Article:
(Emphasis added.) A lack of response by the nonmoving party will not automatically result in the entry of a summary judgment, but, instead, that party will risk having the motion granted against him if granting the motion is appropriate on the merits. Ex parte Oden, 617 So.2d 1020 (Ala.1992). A party failing to respond incurs the risk that the trial court will not hear evidence to support the nonmoving party's argument because, once the trial court enters a summary judgment, "[a] post-judgment motion may not be used to belatedly submit evidence in opposition to a motion for a summary judgment." White v. Howie, 677 So.2d 752, 754 (Ala. Civ.App.1995), citing Moore v. Glover, 501 So.2d 1187 (Ala.1986). "In determining whether to grant or deny a motion for summary judgment, `[t]he trial court can consider only that material before it at the time of submission of the motion.... Any material filed after submission of the motion comes too late.' Guess v. Snyder, 378 So.2d 691, 692 (Ala.1979)." Moore, 501 So.2d at 1189; Preferred Research, Inc. v. First American Title Ins. Co., 627 So.2d 861, 863 (Ala.1993).
Luckie, the nonmoving party, filed no response to the defendants' motion for summary judgment or to the brief filed in support of that motion. Six months after the defendants filed the motion and the brief, the trial court granted the motion.
Rule 56(e) does not provide that the nonmoving party will be in default for failing to respond to a summary-judgment motion. A trial court should grant a motion for summary judgment only where there is no genuine issue of material fact and the moving party is entitled to a judgment as a matter of law. Rule 56, Ala. R.Civ.P.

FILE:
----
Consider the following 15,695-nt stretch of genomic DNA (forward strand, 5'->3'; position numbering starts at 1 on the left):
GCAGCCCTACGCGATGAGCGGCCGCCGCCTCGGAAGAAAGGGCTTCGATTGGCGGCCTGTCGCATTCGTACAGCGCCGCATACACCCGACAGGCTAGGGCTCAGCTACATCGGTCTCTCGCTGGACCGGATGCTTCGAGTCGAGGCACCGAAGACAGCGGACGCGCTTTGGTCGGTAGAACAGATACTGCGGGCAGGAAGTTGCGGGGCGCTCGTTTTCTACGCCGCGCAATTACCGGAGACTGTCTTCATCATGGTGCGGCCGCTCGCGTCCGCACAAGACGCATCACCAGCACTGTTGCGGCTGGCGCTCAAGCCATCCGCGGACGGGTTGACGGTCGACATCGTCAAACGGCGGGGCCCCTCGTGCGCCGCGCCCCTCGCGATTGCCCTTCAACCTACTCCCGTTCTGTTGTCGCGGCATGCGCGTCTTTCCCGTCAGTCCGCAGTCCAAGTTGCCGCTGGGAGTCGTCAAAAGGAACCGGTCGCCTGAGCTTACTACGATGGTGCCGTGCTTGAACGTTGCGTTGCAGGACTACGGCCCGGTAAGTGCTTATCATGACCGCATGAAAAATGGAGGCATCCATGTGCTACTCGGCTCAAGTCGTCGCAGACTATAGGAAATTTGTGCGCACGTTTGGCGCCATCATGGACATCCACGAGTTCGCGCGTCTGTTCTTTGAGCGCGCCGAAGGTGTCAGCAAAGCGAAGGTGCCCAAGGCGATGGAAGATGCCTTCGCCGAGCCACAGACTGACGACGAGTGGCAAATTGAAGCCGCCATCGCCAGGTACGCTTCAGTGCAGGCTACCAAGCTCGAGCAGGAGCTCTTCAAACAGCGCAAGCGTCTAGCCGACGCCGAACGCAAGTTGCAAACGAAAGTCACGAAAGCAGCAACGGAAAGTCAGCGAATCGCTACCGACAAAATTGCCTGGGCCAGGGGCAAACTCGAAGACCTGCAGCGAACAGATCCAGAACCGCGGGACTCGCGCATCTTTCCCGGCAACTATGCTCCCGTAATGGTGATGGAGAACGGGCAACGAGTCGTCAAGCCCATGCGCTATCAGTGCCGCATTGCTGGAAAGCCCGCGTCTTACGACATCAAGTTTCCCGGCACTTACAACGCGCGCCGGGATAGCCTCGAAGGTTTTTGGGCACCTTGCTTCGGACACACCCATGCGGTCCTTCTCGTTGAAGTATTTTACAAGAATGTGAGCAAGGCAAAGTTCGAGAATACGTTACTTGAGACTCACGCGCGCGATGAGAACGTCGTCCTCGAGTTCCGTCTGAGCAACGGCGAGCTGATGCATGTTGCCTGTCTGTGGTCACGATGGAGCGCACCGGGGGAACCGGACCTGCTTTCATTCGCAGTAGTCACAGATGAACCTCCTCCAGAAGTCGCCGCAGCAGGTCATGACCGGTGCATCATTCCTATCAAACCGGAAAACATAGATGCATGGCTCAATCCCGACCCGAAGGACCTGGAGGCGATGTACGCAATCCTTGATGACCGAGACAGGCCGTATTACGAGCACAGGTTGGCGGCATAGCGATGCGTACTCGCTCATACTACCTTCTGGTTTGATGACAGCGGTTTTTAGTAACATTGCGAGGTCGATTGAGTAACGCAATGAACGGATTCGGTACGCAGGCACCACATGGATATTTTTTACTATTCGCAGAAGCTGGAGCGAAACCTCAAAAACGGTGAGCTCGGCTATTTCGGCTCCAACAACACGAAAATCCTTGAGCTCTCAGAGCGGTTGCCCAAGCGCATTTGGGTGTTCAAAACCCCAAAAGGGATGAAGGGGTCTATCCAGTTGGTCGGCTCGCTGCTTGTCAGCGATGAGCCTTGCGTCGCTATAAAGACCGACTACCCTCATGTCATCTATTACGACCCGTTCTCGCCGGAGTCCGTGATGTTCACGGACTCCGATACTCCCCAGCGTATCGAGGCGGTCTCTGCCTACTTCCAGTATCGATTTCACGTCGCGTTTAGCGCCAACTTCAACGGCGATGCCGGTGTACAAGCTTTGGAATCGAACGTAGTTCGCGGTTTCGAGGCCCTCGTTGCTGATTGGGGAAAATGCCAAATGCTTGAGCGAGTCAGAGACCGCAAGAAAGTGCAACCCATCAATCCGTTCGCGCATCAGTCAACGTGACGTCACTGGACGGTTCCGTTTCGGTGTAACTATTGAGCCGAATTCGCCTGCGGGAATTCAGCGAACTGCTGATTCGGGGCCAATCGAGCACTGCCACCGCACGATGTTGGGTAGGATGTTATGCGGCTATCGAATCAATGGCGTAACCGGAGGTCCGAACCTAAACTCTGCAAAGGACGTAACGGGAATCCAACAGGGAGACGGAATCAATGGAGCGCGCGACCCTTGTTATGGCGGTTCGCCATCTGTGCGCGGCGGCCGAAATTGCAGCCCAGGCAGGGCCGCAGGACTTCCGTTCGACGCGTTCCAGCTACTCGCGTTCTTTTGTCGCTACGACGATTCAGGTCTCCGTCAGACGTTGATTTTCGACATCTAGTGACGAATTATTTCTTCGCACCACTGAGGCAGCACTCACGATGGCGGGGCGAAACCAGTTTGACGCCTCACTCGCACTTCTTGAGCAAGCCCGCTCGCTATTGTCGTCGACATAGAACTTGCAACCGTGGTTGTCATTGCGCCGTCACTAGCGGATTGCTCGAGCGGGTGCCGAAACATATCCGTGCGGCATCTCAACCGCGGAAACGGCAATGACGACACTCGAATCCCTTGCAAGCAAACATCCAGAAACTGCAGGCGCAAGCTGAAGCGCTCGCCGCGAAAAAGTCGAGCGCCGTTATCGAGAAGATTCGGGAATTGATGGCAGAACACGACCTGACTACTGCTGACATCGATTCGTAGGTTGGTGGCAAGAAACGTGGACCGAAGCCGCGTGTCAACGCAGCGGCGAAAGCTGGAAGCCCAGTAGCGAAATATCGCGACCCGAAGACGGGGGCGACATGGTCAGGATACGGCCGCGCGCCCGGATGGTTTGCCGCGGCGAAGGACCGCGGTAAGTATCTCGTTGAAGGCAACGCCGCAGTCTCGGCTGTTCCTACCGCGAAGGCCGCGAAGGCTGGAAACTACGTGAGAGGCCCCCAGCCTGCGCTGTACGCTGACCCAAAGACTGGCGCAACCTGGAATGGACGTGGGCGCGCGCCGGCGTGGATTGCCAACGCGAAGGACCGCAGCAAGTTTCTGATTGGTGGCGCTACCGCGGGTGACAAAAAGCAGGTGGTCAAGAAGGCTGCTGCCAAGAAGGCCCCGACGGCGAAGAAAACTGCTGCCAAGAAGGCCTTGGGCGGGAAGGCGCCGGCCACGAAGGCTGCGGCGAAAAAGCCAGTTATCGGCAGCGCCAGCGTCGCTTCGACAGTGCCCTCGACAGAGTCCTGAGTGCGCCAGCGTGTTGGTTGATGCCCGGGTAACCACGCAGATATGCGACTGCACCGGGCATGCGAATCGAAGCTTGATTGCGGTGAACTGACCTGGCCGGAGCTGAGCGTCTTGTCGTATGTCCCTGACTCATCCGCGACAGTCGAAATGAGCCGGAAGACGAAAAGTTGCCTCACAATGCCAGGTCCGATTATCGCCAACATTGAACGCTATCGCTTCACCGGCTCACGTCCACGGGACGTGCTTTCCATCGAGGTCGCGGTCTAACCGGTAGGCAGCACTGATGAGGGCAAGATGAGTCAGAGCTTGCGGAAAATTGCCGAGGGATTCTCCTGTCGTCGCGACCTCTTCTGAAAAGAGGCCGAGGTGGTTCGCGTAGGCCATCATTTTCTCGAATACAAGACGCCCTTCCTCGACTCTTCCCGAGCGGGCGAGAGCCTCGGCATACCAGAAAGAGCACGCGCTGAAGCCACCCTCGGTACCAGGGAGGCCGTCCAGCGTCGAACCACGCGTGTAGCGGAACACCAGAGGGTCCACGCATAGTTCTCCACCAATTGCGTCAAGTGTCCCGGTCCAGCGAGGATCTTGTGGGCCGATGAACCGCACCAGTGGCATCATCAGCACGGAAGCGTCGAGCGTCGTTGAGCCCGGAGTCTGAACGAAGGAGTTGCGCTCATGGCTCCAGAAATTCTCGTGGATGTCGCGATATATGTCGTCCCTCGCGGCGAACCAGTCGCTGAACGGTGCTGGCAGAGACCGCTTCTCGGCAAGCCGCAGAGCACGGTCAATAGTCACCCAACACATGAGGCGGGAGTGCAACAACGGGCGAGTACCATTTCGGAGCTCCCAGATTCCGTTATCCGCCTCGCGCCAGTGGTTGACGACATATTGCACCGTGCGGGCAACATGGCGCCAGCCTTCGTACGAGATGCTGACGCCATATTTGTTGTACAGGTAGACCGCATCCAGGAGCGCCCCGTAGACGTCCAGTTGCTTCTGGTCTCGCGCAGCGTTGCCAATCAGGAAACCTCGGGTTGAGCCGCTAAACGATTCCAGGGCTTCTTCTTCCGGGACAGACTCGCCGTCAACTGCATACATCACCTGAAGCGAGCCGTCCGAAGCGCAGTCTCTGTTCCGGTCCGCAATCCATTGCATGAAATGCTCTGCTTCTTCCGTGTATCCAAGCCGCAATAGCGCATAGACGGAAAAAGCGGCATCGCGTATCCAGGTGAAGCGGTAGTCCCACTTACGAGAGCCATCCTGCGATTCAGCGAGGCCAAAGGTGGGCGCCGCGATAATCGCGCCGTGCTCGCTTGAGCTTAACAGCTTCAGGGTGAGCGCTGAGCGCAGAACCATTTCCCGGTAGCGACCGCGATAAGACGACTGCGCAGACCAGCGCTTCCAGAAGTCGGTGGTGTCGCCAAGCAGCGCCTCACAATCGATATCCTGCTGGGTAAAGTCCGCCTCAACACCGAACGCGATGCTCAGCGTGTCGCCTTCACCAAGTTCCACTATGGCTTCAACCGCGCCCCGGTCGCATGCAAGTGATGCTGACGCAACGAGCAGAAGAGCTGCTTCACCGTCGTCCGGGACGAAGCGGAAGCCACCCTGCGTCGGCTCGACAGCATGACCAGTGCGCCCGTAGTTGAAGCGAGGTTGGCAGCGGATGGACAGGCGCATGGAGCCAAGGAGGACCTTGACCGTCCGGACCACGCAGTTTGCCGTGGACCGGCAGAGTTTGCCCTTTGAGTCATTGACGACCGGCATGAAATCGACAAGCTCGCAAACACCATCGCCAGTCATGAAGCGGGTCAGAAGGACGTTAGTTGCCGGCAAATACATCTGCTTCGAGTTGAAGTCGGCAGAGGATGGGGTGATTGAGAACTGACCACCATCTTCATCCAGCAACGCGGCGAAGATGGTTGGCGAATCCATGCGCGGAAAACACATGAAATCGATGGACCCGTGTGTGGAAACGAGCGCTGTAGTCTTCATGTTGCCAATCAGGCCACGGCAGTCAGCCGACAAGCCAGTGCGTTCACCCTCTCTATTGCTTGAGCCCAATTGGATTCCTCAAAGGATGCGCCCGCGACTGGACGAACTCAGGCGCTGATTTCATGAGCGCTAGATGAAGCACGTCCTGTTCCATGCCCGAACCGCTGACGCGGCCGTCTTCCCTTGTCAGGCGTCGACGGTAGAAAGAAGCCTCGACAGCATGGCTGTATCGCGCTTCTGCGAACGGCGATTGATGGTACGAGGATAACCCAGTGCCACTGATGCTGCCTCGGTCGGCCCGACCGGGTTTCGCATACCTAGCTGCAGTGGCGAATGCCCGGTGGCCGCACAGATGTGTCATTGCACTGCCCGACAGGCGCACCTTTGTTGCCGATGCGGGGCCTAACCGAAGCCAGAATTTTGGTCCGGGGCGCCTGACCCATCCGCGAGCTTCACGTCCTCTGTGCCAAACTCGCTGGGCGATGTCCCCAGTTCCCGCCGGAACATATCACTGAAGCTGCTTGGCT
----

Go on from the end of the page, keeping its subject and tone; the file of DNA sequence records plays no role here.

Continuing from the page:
Because Luckie did not file any response or present any evidence to rebut the defendants' summary-judgment motion, all this Court must determine is whether the defendants made a prima facie showing that there was no genuine issue of material fact. Luckie's lawsuit was based on claims of malicious prosecution, false imprisonment, assault and battery, and the tort of outrage. The defendants, in their motion for summary judgment, contended that both the City of Montgomery and Cpl. Griffin are immune from such claims, under Ala.Code 1975, § 6-5-338, which provides in pertinent part:
(Emphasis added.) The first question we must ask is whether Cpl. Griffin was engaged in a discretionary function when he arrested Luckie? Discretionary functions have been described by this Court as being "those acts as to which there is no hard and fast rule as to the course of conduct that one must or must not take and those acts requiring exercise in judgment and choice and involving what is just and proper under the circumstances." Wright v. Wynn, 682 So.2d 1, 2 (Ala.1996). This Court has also held, however, that acts taken in bad faith, or willful or malicious conduct, will not be considered discretionary in nature. Couch v. City of Sheffield,